If you can’t beat them, join them! This seems to be the new guiding philosophy of Spain’s opposition center-right Popular Party (PP), which has undergone an extreme makeover to the political center following its second consecutive election defeat to the ruling Socialist Workers Party (PSOE).
After losing the national elections on 9 March, most conservatives had expected the beleaguered opposition leader Mariano Rajoy to retire and quietly fade away. Instead, Rajoy, 53, has tenaciously held onto his position, insisting that he is the only individual who can unify the PP and unseat Socialist Prime Minister José Luis Rodríguez Zapatero at the next national poll, which is set for 2012. Rajoy has been the party’s leader since 2004, when he was hand-picked for the job by former PP Prime Minister José María Aznar.
Given the notoriously undemocratic nominating processes within Spanish political parties, no rival candidate has emerged to challenge Rajoy for his job. So at their annual national party congress, which was held in the Mediterranean city of Valencia on 20-22 June, PP regional delegates (also known as party ‘barons’ for their secretive backroom shenanigans) voted overwhelmingly to allow the unopposed Rajoy to continue as leader of the opposition.
But the cost to the party has been very high. Rajoy has subjected the PP to a political facelift so audacious that critics say there is now not much difference between it and the PSOE. Moreover, the PP has been left fractured between supporters of Rajoy who want to anchor the party in the political center, and conservatives who want to maintain a tough line on questions of public morality as well as the fight against ETA terrorists.
Pragmatism versus Principle
There are three main theories as to why Rajoy was unable to unseat Zapatero (who by almost anyone’s definition was a weak and politically vulnerable incumbent) in the recent elections. One hypothesis posits that the bearded and bespectacled Rajoy was a charisma-less candidate who failed to inspire voters. Another premise is that the PP, by clinging to its conservative values, alienated the majority of Spanish voters. A third theory, closely related to the second one, is that the PP, by insisting on Spanish national unity, pushed otherwise centrist voters in separatist regions like Catalonia and the Basque Country into the arms of the post-nationalist PSOE, which has been far more generous than the PP in its offers for increased provincial autonomy.
Rajoy, who like most politicians believes that everyone adores him, is a disciple of theories two and three. As such, he has concluded that in order for him to finally win the political lottery in 2012, he must steer the PP to the radical center so as to woo new voters. But by doing so, Rajoy has unleashed a bevy of existential soul-searching about the future of Spanish conservatism not seen since the death of General Francisco Franco in 1975.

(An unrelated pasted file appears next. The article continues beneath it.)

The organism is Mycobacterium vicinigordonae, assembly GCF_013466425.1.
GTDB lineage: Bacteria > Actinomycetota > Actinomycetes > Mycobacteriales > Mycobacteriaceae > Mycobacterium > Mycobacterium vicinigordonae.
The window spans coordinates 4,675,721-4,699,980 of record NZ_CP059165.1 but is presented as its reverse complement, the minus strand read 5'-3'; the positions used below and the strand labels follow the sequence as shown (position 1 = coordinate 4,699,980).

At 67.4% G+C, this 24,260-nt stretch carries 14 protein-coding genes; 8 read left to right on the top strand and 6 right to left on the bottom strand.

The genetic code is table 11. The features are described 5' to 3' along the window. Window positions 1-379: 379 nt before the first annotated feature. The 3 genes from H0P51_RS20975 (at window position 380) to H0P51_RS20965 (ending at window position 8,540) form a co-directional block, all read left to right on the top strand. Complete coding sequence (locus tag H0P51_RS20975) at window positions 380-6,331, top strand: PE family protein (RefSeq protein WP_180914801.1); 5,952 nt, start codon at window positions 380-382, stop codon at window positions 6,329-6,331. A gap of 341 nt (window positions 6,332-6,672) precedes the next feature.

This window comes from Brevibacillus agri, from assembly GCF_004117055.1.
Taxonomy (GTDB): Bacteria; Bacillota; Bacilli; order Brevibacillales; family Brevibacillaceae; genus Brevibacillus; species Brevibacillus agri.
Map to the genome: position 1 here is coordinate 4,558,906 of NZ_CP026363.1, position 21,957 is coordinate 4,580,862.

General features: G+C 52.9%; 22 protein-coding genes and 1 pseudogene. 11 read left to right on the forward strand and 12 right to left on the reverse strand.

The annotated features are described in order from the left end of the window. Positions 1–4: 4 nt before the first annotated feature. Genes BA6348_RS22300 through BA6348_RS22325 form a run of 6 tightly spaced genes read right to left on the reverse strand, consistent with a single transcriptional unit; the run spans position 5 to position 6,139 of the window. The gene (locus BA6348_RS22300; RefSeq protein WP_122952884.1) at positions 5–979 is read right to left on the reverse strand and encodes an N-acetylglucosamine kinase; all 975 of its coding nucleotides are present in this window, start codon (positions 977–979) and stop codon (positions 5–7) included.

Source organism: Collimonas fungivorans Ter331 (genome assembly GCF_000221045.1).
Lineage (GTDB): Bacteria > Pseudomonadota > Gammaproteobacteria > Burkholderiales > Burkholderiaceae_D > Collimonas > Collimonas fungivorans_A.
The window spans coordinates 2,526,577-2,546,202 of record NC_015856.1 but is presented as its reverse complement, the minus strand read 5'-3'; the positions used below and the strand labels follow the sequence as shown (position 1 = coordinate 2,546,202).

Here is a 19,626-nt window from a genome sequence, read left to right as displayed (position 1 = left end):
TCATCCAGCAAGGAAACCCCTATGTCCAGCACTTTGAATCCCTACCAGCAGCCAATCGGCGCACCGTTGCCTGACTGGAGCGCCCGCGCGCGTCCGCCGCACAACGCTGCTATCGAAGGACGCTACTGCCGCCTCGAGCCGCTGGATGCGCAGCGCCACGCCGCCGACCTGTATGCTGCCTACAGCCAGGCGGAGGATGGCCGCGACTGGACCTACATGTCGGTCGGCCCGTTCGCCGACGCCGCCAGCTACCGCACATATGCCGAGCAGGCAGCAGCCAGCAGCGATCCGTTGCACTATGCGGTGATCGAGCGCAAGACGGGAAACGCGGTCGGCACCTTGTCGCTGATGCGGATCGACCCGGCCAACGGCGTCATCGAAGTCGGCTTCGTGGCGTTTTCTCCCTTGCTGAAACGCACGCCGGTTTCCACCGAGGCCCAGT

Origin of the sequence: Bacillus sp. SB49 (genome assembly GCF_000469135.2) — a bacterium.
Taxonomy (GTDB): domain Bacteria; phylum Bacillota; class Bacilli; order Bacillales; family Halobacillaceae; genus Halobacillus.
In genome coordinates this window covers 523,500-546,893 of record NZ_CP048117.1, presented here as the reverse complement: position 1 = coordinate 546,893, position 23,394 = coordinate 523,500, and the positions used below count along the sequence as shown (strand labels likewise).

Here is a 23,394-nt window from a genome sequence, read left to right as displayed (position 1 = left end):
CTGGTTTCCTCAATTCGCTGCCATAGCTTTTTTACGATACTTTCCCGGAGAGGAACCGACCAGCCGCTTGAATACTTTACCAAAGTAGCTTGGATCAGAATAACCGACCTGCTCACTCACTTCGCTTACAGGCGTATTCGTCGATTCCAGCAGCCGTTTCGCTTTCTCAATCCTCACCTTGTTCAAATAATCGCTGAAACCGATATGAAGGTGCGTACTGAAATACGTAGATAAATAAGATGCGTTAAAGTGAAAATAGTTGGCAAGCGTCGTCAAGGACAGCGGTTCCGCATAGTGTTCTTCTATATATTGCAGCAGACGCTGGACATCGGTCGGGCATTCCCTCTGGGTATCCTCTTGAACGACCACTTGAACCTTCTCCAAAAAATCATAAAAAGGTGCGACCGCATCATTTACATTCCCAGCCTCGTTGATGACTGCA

Rajoy signaled just how far left he wants to take the PP when on 25 June he granted his first media interview since being re-elected as party chief to the leftwing Cadena Ser, a rabidly anti-PP radio station that is key part of the Spanish Socialist mass media propaganda apparatus. Rajoy told his listeners that his new political philosophy consists of four words: “centrism, women, dialogue and future.” Any observer of Spanish politics would immediately recognize these politically-correct buzzwords as coming straight out of Zapatero’s post-modern playbook.
Rajoy told the party congress in Valencia: “We need to widen our pool of votes. It’s possible. The PP wants to be the meeting place for the majority of Spanish society. We want an open party, not an exclusive club.”
Rajoy seems to be taking some of his ideological cues from the editor of the center-right El Mundo newspaper, Pedro J Ramírez, who has been leading a media push for the PP to abandon its relentless opposition to Zapatero’s liberal social reforms such as fast-track divorce and homosexual marriage. Ramírez, who is also opposed to Rajoy staying on as party leader, says the PP’s defense of its principles have given the party a hard-line image that hurts it at the polls.
In an editorial published before the March elections, Ramírez called for four fundamental changes to the PP platform: a) Stop opposing gay marriage; b) Start supporting human embryo research; c) Start supporting government-mandated civics classes; and d) Stop opposing Zapatero’s desire to negotiate with ETA, the Basque terrorist group.